Seoul Robotics USA Inc., an Irvine software company developing technology for self-driving cars and robots, has introduced its Wrong-Way Detection (WWD), a “life-saving” system that identifies and alerts instances of wrong-way driving.
Over 2,000 deaths from wrong-way driving crashes on highways occurred between 2015 and 2018, according to the AAA Foundation for Traffic Safety.
Seoul Robotics touts WWD as a “highly-accurate” and “cost-effective” system, with installation taking less than a day. The technology combines remote sensor technology, known as LiDAR sensors, with the company’s perception software, SENSR.
One LiDAR sensor can cover a range of 40 to 200 meters to detect wrong-way movement at 3 mph, according to company officials.
Seoul Robotics’ 3D data is more accurate than traditional 2D camera data, company officials said, yielding “significantly fewer” false positives than thermal and AI color camera systems. A recent WWD test analyzing 100,000 vehicles produced only one false alarm, making the technology 99.99% effective, according to company officials. By comparison, alternative 3D detection systems are reportedly up to 70% accurate.
WDD is currently being deployed on U.S. freeways and highways in California, Florida, Tennessee and overseas in Europe and Asia, company officials said.
“Smart city technology has the power to save lives, and Seoul Robotics is dedicated to developing the industry’s most advanced smart solutions to improve road safety,” VP, Products and Solutions Jerone Floor said in a statement. “Accurate, actionable insights delivered in real time can make all the difference in high-risk situations.”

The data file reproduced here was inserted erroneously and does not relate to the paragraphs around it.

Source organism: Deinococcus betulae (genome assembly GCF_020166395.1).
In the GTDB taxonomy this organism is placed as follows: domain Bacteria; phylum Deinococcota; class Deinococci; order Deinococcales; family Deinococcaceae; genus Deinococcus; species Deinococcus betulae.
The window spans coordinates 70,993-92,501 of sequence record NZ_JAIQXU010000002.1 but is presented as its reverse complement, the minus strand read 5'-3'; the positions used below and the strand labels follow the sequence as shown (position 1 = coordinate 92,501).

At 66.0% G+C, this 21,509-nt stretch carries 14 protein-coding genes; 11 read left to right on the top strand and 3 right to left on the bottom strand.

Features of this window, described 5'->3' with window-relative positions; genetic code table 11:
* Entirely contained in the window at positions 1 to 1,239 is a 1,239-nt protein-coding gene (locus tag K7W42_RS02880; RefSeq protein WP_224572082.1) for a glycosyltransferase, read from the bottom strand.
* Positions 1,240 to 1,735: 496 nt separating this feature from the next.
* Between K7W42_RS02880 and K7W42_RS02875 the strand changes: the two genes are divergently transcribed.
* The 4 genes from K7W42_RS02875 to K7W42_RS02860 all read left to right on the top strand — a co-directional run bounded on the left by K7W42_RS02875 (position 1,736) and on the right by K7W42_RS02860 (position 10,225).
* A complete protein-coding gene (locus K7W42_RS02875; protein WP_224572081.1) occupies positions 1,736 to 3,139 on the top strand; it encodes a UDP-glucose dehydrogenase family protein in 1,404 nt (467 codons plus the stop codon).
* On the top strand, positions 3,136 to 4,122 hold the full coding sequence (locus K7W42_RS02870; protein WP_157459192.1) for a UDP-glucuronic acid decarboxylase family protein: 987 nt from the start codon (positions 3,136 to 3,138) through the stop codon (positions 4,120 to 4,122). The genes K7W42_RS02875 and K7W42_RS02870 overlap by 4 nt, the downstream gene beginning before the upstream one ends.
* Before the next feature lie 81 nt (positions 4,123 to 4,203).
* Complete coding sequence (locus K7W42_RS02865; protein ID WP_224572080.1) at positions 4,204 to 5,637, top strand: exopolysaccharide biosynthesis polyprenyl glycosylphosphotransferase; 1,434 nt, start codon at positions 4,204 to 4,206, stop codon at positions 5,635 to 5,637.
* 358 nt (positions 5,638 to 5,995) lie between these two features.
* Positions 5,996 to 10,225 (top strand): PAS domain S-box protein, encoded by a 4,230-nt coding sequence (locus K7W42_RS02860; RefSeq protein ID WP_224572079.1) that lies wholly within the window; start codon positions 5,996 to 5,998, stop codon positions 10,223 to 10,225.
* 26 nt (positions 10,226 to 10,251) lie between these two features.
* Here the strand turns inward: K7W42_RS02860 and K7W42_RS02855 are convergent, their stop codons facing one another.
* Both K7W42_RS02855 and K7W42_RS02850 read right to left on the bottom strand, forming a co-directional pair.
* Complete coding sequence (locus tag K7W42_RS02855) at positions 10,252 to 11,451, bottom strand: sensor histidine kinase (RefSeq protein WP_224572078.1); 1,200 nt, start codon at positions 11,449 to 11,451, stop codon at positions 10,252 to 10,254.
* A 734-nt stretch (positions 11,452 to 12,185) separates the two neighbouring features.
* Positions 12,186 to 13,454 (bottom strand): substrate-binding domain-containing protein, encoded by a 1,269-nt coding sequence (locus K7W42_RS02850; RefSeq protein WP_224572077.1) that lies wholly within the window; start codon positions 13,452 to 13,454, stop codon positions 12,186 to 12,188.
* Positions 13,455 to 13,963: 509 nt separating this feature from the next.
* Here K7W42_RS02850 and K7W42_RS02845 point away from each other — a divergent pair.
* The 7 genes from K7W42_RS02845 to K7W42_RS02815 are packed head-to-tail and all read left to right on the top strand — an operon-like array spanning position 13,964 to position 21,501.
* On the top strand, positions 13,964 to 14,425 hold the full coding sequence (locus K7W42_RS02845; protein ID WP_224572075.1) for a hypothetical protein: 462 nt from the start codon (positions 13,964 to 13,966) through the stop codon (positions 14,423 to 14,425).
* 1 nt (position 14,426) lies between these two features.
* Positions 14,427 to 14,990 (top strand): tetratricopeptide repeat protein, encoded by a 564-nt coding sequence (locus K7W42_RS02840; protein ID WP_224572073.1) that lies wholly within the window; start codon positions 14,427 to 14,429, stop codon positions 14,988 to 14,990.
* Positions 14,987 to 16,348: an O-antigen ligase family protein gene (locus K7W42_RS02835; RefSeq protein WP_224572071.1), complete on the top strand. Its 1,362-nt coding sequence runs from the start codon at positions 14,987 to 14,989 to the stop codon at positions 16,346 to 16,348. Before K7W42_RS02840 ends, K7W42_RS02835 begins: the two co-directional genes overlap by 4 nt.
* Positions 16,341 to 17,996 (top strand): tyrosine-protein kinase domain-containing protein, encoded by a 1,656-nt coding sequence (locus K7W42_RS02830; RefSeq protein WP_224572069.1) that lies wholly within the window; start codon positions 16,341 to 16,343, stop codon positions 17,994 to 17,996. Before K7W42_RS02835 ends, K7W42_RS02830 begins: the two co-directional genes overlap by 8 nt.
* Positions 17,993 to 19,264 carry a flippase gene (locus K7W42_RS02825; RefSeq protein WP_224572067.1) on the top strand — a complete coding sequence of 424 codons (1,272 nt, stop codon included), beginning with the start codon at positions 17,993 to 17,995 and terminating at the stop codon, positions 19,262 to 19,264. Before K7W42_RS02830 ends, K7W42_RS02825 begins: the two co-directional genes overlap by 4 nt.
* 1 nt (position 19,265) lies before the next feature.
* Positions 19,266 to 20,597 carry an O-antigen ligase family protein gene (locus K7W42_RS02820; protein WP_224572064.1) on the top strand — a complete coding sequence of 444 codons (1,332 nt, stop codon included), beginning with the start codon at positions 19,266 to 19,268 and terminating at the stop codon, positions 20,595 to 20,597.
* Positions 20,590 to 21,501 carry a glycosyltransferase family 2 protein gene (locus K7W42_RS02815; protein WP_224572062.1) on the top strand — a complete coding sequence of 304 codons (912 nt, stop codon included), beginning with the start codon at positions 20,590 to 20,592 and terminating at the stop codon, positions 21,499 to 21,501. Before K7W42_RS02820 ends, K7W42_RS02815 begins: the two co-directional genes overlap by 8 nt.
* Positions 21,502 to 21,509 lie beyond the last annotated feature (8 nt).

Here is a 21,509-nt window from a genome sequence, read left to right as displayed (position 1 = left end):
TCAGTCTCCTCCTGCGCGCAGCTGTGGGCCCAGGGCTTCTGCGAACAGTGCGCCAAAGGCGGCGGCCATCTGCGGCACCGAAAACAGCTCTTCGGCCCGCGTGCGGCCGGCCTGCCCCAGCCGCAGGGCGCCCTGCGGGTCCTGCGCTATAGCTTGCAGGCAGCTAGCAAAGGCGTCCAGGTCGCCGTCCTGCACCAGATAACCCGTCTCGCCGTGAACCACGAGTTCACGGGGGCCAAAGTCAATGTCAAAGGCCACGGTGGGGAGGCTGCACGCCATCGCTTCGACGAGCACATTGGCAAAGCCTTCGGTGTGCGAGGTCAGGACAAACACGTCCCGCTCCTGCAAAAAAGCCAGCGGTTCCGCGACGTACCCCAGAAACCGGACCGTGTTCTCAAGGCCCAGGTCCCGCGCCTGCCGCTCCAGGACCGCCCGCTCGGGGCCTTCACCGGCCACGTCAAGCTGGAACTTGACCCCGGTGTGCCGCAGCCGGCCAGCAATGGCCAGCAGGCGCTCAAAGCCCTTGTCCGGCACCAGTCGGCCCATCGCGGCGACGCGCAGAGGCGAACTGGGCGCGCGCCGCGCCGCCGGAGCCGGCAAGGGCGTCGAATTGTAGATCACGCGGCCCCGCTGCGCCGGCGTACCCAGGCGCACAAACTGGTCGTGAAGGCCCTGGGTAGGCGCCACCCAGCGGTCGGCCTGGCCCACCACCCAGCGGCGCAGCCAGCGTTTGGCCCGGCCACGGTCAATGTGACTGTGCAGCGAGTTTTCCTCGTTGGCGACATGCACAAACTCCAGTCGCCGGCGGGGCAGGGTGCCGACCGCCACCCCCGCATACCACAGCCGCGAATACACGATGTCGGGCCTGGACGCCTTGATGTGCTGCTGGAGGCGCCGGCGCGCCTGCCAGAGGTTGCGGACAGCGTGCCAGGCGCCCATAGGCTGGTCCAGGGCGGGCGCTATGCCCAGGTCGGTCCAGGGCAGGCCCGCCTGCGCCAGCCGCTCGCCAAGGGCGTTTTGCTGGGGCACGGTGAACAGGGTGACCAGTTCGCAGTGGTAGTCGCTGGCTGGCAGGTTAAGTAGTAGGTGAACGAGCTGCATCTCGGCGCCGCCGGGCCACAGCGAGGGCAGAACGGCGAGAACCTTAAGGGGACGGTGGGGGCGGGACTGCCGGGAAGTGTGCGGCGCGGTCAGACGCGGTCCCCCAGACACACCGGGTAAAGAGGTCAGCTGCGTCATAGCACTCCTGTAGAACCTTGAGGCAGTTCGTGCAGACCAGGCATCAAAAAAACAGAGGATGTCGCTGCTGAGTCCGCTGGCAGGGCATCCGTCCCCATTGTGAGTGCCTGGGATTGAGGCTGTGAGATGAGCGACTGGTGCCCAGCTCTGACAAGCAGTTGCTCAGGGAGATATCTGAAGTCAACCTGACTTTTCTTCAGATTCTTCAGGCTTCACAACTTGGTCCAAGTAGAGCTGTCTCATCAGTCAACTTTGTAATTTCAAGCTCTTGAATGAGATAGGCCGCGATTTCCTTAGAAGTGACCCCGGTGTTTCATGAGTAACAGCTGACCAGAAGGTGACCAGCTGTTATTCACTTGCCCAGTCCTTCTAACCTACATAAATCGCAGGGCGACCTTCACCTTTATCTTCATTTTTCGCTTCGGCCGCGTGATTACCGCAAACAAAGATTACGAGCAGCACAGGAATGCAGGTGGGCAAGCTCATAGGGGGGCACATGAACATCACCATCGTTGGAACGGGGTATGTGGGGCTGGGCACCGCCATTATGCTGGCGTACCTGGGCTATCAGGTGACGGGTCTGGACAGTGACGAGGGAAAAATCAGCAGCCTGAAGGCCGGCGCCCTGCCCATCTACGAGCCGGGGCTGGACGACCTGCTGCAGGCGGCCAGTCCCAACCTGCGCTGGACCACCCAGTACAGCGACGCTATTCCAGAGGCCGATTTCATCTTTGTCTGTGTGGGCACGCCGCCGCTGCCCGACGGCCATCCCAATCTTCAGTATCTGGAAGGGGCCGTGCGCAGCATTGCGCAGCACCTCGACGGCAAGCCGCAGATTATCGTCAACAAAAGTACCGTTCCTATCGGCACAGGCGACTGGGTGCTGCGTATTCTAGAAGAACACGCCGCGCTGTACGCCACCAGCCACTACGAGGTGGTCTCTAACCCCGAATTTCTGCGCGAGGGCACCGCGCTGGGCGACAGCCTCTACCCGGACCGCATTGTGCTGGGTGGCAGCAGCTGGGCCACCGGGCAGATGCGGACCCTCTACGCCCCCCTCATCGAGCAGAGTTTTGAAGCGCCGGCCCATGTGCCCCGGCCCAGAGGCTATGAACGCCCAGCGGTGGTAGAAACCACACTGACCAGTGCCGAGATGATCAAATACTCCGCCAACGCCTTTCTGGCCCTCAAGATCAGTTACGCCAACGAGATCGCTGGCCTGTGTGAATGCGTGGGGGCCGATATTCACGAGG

The parent company of Seoul Robotics USA, South Korea-based Seoul Robotics, has raised over $40 million in funding since its founding in 2017, including a $25 million round announced late last week.
SpyGlass Pharma Inc., an Aliso Viejo eye-focused drug developer, will introduce a drug delivery platform designed to treat chronic eye conditions at the Eyecelerator innovation meeting ahead of this year’s American Academy of Ophthalmology conference.
The drug delivery platform will “enable all cataract surgeons to provide multiyear therapy to treat a chronic ophthalmic condition while patients undergo a common eye procedure,” SpyGlass CEO Patrick Mooney said in a statement. “We have already begun developing a pipeline of potential drug products using this novel platform, and we are excited to share some initial program data with the ophthalmic community.
Mooney previously held leadership roles at Novartis Ophthalmics and Alcon.
SpyGlass, founded in 2019, last January closed a $27.5 million Series B round led by venture firms New Enterprise Associates and Vensana Capital. Two years prior, New Enterprise led a Series A for SpyGlass; financial details of the round were undisclosed.
Mammogen Inc., a woman-led Newport Beach diagnostics company focused on women’s health, has launched an online retail store to act as a “bridge between science and community,” and to raise awareness for its biotech work designed to treat breast cancer.
The e-commerce site, Mammogen Marketplace, include hoodies, T-shirts and vests, among other apparel. Outwear ranges from around $55 to $150 a piece.
“The marketplace is an important step towards proving that community can fuel market adoption and that market adoption can, in turn, fuel community,” Mammogen Chairman Marty Keiser said in a statement. Keiser is also the CEO of IV Bioholdings LLC, a Newport Beach biotech company that owns and operates Mammogen. Liz Cormier-May serves as CCO of IV Bioholdings.
The company teamed up with Boston-based golf-wear e-commerce company Tee Commerce Online Pro Shops to create the online store.